Zane provided the excitement of the day on that section of the route when we rode through a flock of grazing goats, only to be chased by the Africanis dogs which were guarding the flock. Zane had been fiddling with his GoPro as we past the dogs, which had hardly batted an eyelid until we got between them and their flock – then they decided we were a threat and proceeded to give chase. Zane came flying past me as the barking started, but was too intent on not getting bitten to get a photo, despite having a camera in hand. Fortunately the pair of hounds were of a medium size, if one of the big Anatolian shepherds – which are so popular in the region – we would still be fleeing.
A few kilometres later we opened one of the Namaqua National Park’s unmanned gates, descended the top half of the Wildeperdehoek Pass and then started the agonising final ascent to Luiperdskloof. The final six kilometres of the day were filled with false summits, but eventually we reached the exquisitely secluded Luiperdskloof. It is definitely worth the climb and if you ride in on your own I’d suggest taking hiking gear and spending a couple of days off the bike exploring the mountains on foot to really soak up the remoteness of the location.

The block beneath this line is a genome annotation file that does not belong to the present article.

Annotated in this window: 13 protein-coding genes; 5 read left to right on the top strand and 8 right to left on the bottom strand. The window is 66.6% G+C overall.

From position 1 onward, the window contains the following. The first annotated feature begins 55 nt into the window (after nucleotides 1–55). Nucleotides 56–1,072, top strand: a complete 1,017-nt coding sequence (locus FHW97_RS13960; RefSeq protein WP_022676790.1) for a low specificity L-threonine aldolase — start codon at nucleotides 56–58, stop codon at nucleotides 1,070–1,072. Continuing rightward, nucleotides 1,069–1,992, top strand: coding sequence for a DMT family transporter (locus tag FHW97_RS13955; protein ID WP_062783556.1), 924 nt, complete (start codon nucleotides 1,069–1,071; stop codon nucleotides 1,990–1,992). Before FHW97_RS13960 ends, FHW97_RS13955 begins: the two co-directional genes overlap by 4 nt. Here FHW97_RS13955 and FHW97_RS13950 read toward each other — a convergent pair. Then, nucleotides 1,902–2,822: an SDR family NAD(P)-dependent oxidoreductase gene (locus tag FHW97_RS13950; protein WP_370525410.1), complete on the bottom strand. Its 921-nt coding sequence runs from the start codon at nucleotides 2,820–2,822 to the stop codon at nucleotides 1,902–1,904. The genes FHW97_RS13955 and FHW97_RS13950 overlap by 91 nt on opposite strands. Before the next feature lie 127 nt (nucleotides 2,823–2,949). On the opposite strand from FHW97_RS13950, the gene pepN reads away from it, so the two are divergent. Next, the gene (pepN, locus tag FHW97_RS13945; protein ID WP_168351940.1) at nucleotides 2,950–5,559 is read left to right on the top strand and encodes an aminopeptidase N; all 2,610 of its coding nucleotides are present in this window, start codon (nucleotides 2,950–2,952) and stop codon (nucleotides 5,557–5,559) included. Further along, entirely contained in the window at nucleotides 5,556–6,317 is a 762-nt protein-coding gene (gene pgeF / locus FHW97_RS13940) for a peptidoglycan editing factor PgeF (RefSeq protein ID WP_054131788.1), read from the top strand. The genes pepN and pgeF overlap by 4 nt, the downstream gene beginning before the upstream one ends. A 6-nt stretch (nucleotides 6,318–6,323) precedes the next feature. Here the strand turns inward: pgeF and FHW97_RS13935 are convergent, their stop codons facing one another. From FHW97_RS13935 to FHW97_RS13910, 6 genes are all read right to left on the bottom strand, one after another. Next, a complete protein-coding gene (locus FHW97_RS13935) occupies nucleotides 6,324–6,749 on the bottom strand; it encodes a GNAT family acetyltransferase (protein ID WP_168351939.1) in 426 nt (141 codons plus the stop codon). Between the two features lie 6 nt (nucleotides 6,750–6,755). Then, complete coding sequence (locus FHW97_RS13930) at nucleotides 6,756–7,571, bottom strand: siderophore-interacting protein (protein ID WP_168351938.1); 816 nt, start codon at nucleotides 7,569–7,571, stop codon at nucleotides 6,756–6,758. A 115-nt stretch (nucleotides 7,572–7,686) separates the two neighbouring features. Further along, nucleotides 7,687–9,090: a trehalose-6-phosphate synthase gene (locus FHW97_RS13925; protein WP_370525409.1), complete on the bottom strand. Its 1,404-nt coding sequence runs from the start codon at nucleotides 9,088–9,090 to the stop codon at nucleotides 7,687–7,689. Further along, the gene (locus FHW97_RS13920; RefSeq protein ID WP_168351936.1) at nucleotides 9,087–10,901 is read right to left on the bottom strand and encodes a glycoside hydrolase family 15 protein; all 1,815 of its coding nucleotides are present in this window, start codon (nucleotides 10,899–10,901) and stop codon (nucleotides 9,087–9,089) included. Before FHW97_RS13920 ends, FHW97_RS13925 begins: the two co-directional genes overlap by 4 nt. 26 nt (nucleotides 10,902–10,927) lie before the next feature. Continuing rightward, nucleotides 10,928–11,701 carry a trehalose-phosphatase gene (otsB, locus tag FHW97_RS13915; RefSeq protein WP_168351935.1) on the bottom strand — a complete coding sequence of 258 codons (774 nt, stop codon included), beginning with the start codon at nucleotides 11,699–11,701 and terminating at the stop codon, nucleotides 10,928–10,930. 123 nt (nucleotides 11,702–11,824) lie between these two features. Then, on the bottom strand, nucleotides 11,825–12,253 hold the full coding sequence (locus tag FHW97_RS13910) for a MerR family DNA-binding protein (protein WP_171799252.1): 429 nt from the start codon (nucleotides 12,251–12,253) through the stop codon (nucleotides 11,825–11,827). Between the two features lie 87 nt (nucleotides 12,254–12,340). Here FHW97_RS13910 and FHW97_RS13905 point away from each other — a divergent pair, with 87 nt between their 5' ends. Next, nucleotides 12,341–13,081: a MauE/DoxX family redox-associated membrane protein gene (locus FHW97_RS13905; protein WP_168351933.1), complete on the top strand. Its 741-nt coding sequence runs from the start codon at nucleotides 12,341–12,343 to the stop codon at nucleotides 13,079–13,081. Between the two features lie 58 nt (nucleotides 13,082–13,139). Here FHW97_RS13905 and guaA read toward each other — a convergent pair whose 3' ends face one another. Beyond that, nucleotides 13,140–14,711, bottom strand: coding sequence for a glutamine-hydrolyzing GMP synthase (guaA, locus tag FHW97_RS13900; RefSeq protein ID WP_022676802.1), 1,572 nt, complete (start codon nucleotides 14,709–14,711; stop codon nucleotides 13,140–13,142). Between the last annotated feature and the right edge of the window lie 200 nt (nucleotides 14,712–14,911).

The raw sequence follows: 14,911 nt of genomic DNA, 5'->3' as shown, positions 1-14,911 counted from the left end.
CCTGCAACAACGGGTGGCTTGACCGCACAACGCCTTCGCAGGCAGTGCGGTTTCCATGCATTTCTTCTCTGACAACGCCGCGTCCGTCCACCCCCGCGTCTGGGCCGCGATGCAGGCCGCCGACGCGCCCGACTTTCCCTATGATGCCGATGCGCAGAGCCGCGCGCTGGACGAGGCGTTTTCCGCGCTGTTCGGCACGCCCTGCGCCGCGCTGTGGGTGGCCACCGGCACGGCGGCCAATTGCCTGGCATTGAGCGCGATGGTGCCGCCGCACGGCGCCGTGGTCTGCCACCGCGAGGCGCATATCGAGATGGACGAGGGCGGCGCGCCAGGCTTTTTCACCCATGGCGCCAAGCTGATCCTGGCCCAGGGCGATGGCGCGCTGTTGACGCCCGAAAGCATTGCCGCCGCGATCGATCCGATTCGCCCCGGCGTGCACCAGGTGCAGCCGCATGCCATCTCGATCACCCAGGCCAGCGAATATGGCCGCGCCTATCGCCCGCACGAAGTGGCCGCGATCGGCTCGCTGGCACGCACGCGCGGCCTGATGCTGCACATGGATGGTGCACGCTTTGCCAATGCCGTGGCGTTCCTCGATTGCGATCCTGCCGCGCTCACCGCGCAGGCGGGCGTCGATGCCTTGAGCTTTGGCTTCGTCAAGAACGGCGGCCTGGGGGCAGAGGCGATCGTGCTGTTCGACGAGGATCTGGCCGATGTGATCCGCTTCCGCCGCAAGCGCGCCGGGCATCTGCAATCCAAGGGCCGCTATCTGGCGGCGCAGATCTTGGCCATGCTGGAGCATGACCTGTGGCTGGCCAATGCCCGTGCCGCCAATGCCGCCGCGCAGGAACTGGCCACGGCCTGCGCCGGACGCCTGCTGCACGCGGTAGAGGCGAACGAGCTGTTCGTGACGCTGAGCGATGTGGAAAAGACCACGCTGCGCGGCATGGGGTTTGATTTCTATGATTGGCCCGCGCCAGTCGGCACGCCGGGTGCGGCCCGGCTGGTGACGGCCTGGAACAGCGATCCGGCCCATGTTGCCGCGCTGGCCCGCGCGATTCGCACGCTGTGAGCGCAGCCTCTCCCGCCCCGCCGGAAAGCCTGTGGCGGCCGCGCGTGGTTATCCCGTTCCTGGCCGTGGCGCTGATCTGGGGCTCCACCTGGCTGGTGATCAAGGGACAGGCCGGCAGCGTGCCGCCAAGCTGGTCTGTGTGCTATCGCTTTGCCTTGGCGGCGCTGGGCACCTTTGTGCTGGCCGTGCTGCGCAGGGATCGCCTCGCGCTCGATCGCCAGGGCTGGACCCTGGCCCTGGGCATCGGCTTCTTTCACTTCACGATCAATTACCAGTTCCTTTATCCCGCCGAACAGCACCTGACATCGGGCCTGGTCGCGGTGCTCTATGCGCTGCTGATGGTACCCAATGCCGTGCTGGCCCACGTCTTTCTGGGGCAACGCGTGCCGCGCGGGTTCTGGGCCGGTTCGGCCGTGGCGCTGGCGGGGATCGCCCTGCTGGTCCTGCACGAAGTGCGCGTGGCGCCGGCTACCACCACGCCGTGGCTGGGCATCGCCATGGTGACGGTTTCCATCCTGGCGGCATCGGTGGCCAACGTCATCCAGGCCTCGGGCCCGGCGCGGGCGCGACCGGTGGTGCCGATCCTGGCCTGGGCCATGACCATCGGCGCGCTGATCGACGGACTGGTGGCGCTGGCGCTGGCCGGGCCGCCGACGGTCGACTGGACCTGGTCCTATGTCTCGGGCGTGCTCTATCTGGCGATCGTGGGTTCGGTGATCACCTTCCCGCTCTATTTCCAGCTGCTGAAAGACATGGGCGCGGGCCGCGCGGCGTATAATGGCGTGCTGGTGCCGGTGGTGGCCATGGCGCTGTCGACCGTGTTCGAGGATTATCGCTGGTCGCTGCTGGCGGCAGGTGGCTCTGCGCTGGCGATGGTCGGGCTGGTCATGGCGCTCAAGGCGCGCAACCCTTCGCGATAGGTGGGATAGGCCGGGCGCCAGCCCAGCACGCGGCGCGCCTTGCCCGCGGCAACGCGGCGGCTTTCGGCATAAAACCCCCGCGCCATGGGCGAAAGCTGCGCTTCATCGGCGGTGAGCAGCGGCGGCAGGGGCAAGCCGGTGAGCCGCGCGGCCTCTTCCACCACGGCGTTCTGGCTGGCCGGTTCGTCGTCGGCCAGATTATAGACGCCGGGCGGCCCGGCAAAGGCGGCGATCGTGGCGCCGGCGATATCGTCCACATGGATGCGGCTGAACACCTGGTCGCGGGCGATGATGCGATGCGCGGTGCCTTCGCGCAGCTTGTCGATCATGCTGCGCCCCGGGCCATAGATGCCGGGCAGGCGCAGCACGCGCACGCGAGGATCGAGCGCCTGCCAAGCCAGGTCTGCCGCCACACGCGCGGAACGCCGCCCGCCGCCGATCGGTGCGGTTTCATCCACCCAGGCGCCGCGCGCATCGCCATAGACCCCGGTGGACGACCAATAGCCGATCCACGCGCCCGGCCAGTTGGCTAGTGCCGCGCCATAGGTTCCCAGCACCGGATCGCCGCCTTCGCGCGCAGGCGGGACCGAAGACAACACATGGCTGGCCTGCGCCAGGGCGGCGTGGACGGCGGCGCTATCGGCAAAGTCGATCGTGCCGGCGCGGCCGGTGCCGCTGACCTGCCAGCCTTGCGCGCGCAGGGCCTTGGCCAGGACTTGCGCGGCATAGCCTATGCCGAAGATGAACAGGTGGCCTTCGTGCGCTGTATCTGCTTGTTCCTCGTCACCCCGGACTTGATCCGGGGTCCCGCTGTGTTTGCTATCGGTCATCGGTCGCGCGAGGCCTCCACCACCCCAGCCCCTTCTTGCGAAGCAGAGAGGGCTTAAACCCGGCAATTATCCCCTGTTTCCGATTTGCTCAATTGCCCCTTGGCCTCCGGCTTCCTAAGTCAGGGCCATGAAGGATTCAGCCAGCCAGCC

Day 5: Luiperdskloof to Hondeklipbaai | 72km with 586m of climbing
By the fifth day fatigue was starting to set in, in a big way. I was therefore not particularly sorry to hear Jacques’ plan that we reroute down the Wildeperdehoek Pass, which would cut ten rather mountainous kilometres from the day’s ride.